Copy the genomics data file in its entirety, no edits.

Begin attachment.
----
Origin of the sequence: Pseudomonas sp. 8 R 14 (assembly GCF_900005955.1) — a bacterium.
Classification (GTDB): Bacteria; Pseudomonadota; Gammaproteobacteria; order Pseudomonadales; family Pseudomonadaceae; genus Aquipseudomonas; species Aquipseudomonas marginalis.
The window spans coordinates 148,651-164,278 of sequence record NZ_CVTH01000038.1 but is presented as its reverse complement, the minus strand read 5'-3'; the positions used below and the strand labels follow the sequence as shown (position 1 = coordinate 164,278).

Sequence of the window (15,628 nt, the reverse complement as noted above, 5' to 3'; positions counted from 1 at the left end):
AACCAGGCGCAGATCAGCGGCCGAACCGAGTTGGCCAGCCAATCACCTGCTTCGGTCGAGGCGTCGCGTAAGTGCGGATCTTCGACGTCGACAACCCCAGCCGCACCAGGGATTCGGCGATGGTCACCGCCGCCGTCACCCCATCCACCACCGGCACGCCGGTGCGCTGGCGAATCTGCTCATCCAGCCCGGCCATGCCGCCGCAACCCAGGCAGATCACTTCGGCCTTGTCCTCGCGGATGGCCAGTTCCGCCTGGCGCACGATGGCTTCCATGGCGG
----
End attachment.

Origin of the sequence: Pseudomonas sp. 8 R 14 (assembly GCF_900005955.1) — a bacterium.
Classification (GTDB): Bacteria; Pseudomonadota; Gammaproteobacteria; order Pseudomonadales; family Pseudomonadaceae; genus Aquipseudomonas; species Aquipseudomonas marginalis.
The window spans coordinates 148,651-164,278 of sequence record NZ_CVTH01000038.1 but is presented as its reverse complement, the minus strand read 5'-3'; the positions used below and the strand labels follow the sequence as shown (position 1 = coordinate 164,278).

Sequence of the window (15,628 nt, the reverse complement as noted above, 5' to 3'; positions counted from 1 at the left end):
AACCAGGCGCAGATCAGCGGCCGAACCGAGTTGGCCAGCCAATCACCTGCTTCGGTCGAGGCGTCGCGTAAGTGCGGATCTTCGACGTCGACAACCCCAGCCGCACCAGGGATTCGGCGATGGTCACCGCCGCCGTCACCCCATCCACCACCGGCACGCCGGTGCGCTGGCGAATCTGCTCATCCAGCCCGGCCATGCCGCCGCAACCCAGGCAGATCACTTCGGCCTTGTCCTCGCGGATGGCCAGTTCCGCCTGGCGCACGATGGCTTCCATGGCGG